Uganda’s inflation has been recorded at 4.5% from 4.6% last month.
While releasing the consumer price index report for the month of September, the principal statistician at the Uganda Bureau of Statistics, Sam Kaisiromwe , noted that the decline is attributed to a gradual reduction in prices of food stuffs.
‘The prices of food crops continue to go down and they have now reached to minus 6.2% for year ending September 2020 compared to minus 5.4 registered in August.’
Looking at food crops, vegetable inflation decreased to minus 3.7% compared to the rise in August when they were registered at 0.4%.
‘Still with food crops, inflation of fruits is seen to be going up a bit to minus 8.9 % in September compared to minus 12.3% in August’, he said.
At sectoral level, transport registered the highest inflation of 27.7% in September, followed by clothing and foot wear that registered 2.5% compared to 1.9% in August.
The least inflation was seen in food and non-alcoholic beverages that resisted 0.2% compared to 1.7% in August. Restaurants and Hotels registered 1.2% compared to 1.6% last month, and communication registered 1.3% compared to 1.4% in August.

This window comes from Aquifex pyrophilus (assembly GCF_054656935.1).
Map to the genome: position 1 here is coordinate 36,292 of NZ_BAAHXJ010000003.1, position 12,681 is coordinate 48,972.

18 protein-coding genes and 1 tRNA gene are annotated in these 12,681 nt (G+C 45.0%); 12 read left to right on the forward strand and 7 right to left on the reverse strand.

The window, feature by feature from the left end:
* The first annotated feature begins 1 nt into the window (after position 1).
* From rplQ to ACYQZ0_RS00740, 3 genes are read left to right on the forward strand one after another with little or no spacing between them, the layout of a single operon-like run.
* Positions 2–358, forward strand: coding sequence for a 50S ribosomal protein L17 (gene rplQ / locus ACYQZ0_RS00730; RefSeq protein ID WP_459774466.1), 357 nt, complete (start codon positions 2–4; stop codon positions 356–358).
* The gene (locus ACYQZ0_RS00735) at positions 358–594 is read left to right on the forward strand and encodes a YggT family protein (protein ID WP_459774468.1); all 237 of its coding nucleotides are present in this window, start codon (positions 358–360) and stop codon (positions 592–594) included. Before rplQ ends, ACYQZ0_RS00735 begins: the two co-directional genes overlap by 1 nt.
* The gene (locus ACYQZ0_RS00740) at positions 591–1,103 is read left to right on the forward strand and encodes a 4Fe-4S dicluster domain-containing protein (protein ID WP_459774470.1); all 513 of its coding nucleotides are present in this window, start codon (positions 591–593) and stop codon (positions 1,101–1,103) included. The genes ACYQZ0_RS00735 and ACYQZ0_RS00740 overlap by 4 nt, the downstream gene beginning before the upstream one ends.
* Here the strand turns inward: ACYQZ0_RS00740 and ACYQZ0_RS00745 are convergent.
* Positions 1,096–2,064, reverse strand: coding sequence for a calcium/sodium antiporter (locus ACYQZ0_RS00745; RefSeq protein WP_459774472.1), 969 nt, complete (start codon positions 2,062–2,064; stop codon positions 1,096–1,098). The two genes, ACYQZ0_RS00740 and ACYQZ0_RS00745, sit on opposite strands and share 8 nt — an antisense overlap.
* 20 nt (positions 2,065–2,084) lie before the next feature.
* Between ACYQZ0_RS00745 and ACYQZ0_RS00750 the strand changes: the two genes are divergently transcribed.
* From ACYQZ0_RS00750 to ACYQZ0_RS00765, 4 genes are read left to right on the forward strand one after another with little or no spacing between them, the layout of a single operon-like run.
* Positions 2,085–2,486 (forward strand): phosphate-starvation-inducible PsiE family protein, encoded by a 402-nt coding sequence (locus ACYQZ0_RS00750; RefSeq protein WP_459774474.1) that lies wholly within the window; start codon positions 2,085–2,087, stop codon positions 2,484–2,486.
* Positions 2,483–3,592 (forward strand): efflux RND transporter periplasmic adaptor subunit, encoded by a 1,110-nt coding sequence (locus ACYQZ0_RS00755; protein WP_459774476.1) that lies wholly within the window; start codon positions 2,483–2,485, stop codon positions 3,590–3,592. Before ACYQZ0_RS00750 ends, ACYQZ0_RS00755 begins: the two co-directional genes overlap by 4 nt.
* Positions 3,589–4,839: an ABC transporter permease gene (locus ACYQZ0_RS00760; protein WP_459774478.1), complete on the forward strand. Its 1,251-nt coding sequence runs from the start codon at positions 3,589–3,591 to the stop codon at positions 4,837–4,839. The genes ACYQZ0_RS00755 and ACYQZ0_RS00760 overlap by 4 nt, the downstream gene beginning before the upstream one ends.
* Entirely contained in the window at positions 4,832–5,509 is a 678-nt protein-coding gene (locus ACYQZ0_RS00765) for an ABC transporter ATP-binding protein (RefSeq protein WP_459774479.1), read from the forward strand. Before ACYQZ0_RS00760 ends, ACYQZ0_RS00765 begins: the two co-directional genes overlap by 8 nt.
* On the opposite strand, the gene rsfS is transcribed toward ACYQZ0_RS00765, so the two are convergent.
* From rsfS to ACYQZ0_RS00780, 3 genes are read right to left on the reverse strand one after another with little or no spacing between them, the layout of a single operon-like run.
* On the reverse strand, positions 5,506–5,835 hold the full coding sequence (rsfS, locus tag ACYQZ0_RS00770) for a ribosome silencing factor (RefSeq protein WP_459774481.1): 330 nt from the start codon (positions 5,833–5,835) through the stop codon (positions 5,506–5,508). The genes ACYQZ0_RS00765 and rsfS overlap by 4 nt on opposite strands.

Regionally, the basket of Kampala High Income recorded the highest inflation of 5.5% in September compared to 4.5% in August. This was followed by Kampala Middle income that registered 5.2% for September compared to 5.5% in August.
Gulu region and its surroundings registered the lowest inflation of 2.6% compared to 3.4% in August.In all regions transport inflation remains high according to the Uganda Bureau of Statistics.
Monthly, Month on Month inflation rose by 0.7% compared to 0.3% rise in August.
Some of the items that increased in prices include, cooking bananas, mangoes, taxi fares for shared short distances, citrus fruits, dried cassava, pumpkins, whole cassava and fish specifically Nile perch.
However during the month of September Maize flour prices went down, liquefied gas, round onions, cabbages, fresh beans, eggplants, bitter tomatoes and tomatoes also registered price reductions.
In the Residential Property Price Index, which measures the prices of houses within greater Kampala metropolitan area, different geographical areas contribute to the index .
Wakiso contributes 39.5% of the total stock of houses on sale, Kampala and Makindye around 23.7%,Kawempe and Rubaga around 23.3% and lastly Nakawa at 13.4% of the houses.
The results indicate that the index declined to 10.1% for Q1 compared to 10.5 in Q4 of the last financial year.
The decline was due to residential properties in Kampala and Makindye areas that declined to 6.5% for Q1 of 2020/21 compared to 25.2% registered in the previous quarter.However Nakawa prices increased to 26.4% in Q1 compared to 20.1% registered in Q4.
In addition Wakiso prices of houses also increased to 13.0% for the year ending Q1 of 2020/21 compared to 5.1% in the last quarter.